The moral angle. It's one thing to prepare your children to be competitive in school and the world in general. But almost all of these techniques are morally shady if not outright cheating. Schools need to crack down on this stuff. No amount of charter schools, vouchers or hot lunches is going to level the playing field for poor kids if the rich ones are dropping uppers on test day. There's also a nasty lesson for children here - do whatever it takes to get ahead, blow right past any ethical issues and grab everything in the school system that you can. What's next, room mothers knee-capping the other smart kids on test day? Or Harvard students who have run this rat race getting their cheated outed finally?

Wait that's already happened.

The Rites of Spring and its Wrongs

Easter is nearly here. I don't like Easter. Never have. It's not a coherent holiday of any sort. A christian religious holiday has tried to supplant pagan and Jewish springtime holidays and the result is a pastel-shaded mess of a broken chocolate egg on a horny rabbit's head.

For centuries, the rites of spring were celebrated by nearly every culture. These celebrations were nearly all centered around the spring equinox, the return of flora and fauna and fertility.

Yeah, that's right, sex. Spring is when mother nature gets it on. As any sufferer of pollen allergies can attest to, we're getting swamped by plant ejaculate. Most ancient rituals had to do with boosting or encouraging plant fertility to bring in a good harvest, which of course was key to survival. Somewhere deep in the memory banks I also remember reading that pagans in the U.K. also had orgies to celebrate the spring equinox, but I don't remember where I read this. Planting seeds, indeed.

When the christians came along with the Jesus crucifixation commemoration, they tried to hijack not only the rituals, but the stories. Fertility gods that were born of virgins and died and reborn annually were recast with Jesus in the central role. In the early days, christianity, like the pagan religions it was competing with, had to absorb and adopt to the popular myths of the time to appeal to a mass audience. Nothing wrong with that: just read Joseph Campbell if you don't believe me.

So the bunny is a sign of fertility, the chocolate is an aphrodiasiac, the egg signifies the ancient myth that an egg could balance on it's end at the equinox (and another fertility sign), and the baskets and pastel colors are just spring time foofery. And it's all been superficially sanitized of sexual meaning for kids. But it still creeps me out.

Plus it all hits a wrong chord. Sex, death, resurrection and pastel colors don't go together. Can't we keep the sex and (sanitized love for kids) on Valentine's Day and the wedding/prom season and the death and resurrection on Halloween and Cinco de Mayo? And rabbits are fuzzy little vermin that are the enemies of gardeners, plant life and farmers. Why are we celebrating them when trees and flowers are coming back?

If spring is mainly a celebration of life returning and plants growing, why not have a blooming flower as the main symbol instead? Give each other plants and flowers for Easter? Given that Earth Day is right around the corner and the green St. Patty's day is right behind us, wouldn't this make a perfect melding of seasonally appropriate traditions to have a green holiday focused on life's resurgence? The entire gardening industry could get into the thing.

Happy Spring!

When religion and morality collide

The hardball lobbying job underway by the Catholic Church to not extend the statute of limitations for bringing child sex abuse lawsuits in Maryland and other places has wheeled the Trackball around to the Gordian Knot that is religion and morality.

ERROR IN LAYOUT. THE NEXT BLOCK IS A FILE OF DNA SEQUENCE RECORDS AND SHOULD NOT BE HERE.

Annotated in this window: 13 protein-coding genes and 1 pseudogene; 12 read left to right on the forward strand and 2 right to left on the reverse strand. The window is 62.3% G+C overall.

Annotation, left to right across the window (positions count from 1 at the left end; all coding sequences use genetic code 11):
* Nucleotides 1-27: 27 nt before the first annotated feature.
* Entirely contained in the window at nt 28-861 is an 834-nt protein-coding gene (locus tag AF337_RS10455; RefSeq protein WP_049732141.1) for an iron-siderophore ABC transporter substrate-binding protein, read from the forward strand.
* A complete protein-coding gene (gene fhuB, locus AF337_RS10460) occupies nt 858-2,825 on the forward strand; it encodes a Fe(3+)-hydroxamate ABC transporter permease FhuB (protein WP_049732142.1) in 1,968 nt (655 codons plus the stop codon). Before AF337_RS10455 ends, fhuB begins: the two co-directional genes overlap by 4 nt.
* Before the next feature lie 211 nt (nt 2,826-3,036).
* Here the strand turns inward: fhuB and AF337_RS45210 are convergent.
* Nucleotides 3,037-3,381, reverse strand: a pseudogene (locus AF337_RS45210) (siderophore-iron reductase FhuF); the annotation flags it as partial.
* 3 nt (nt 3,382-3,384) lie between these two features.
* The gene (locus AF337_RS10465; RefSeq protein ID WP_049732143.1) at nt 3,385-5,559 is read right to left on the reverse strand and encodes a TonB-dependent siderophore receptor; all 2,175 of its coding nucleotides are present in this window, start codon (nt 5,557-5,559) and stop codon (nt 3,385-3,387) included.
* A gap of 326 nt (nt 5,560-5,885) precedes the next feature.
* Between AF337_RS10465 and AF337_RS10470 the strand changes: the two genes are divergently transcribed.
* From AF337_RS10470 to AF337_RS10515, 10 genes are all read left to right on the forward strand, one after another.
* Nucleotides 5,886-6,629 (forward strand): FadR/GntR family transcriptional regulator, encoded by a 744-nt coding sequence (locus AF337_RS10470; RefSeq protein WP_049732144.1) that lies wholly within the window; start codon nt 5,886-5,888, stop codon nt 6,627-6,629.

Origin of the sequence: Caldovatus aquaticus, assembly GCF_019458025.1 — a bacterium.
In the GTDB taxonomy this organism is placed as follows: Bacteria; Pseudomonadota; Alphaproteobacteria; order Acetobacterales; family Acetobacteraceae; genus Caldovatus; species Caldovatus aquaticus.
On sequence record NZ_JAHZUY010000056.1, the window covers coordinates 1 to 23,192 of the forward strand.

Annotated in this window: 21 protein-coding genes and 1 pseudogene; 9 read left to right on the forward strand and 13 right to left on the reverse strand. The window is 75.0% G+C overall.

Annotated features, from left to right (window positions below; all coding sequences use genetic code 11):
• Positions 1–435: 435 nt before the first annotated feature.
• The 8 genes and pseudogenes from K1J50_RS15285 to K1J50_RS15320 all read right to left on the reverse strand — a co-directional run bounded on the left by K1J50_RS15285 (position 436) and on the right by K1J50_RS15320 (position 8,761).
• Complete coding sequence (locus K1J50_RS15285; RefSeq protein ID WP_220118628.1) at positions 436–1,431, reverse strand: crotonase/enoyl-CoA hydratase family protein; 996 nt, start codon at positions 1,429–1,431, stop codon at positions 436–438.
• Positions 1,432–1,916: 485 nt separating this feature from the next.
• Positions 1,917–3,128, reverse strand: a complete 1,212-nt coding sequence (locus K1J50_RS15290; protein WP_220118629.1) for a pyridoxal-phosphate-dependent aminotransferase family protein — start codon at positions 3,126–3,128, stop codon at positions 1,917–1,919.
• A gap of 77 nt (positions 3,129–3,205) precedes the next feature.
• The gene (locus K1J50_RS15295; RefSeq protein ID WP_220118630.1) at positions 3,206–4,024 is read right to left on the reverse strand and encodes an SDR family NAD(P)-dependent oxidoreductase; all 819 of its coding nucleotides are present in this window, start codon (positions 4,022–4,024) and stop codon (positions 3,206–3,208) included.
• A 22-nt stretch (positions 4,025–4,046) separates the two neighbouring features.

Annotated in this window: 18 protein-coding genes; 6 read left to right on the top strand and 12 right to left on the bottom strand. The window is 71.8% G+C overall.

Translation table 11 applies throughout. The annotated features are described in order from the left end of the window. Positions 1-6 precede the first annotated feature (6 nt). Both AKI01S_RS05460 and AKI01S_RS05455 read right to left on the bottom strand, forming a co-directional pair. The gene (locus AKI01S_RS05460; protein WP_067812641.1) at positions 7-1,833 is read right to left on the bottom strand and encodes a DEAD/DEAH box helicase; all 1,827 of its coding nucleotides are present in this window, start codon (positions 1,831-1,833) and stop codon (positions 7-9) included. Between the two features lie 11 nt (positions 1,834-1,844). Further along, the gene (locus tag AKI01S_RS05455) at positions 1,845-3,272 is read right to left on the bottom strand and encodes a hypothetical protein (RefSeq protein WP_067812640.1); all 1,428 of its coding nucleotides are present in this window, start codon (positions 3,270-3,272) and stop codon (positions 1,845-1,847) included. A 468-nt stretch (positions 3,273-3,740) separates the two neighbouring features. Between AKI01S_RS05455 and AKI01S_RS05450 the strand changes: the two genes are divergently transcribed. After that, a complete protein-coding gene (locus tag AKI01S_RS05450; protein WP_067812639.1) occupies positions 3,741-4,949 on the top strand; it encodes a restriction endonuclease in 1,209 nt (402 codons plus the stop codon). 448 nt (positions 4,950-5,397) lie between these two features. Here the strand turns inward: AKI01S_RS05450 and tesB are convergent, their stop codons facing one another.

The Catholic Bishops are going all out to stop the flood of lawsuits by children molested by church officials over the last bunch of decades. Their record on this is as fragrant as that of Halliburton facing an overcharging scandal.

Except. This. Is. About. Protecting. Child. Sex. Offenders.

Who happen to wear clerical collars. And the organization that enabled their reign of terror.

Is there a shred of morality anywhere in their behavior on this issue? Countersuing the victims, accusing the parents of incompetence, questioning the legality of criminal prosecution, covering up the scandal, and pooh-poohing parents' concerns over their children's safety in the rectory.

Note the effect that the public morality has already had on the church. It is not insignificant that public outcry has wrenched the church to the position of: Yeah, yeah, we're sorry that it happened, blah blah blah, but we shouldn't have to lose money over the whole thing! This is a clear case of religion and morality in conflict.

Shouldn't morality stem from religious teachings, you say? Oh, that spin is far off from the truth. Religion, like patriotism, has been misused in the past and present to house blatantly immoral acts. The gentle and kind statements of various religious founders generally don't match the actions. Public morality often runs way ahead of the religious orthodoxy. Look at civil rights, where the majority of religious leaders in America were either on the sidelines or quoting the Bible about the virtues of segregation. So too with the abolition of slavery, the rise of democracy, women's equality, birth control, the spread of literacy and acceptance of homosexuals as equal citizens (still waiting on that one, by the way). A couple of right thinking and vocal ministers in a movement doesn't offset the silent majority.

Lest you think that I'm singling out the Catholic Church, every religion has these kind of moments. Hardly any are as hierarchical as the CC, so it's easier to use them as an example. However, the lack of outrage over Shiite/Sunni slaughter in Iraq is a good one for Islam, Israeli treatment of Palestinians, Hindu violence in India, white protestants on civil rights in the South, and Buddhism-fueled torture and trampling of human rights in Japan's history. And they all have lost the moral path when it comes to proper treatment of women, although the sins here are of varying degree.

Oh, wait, you guys, the secular humanists, the religious humanists, freethinkers, atheists and agnostics who are all smiling at one another, you have transgressions that need to be reversed too. You are the ones charged with protecting morality when the organized religions don't and you have been derelict in your duty. The biggest failure has been not being vocal enough about a morality that transcends any religious dogma. The kind which people of all faiths know and understand - that a person should not be harmed or humiliated, that he or she has a set of rights that dictate that he or she should be treated well and protected when defenseless.

Without that kind of defense, the others will try to tie morality completely to their gods, making it null and void when their day to day prophets find it advantageous to disregard it. Those day to day prophets are human too, and prone to err when their self interest collides with their advanced ethical training. When such a thing happens, people of all faiths should strike back and wrench the errant religion back on to the moral course, like has been done through the ages.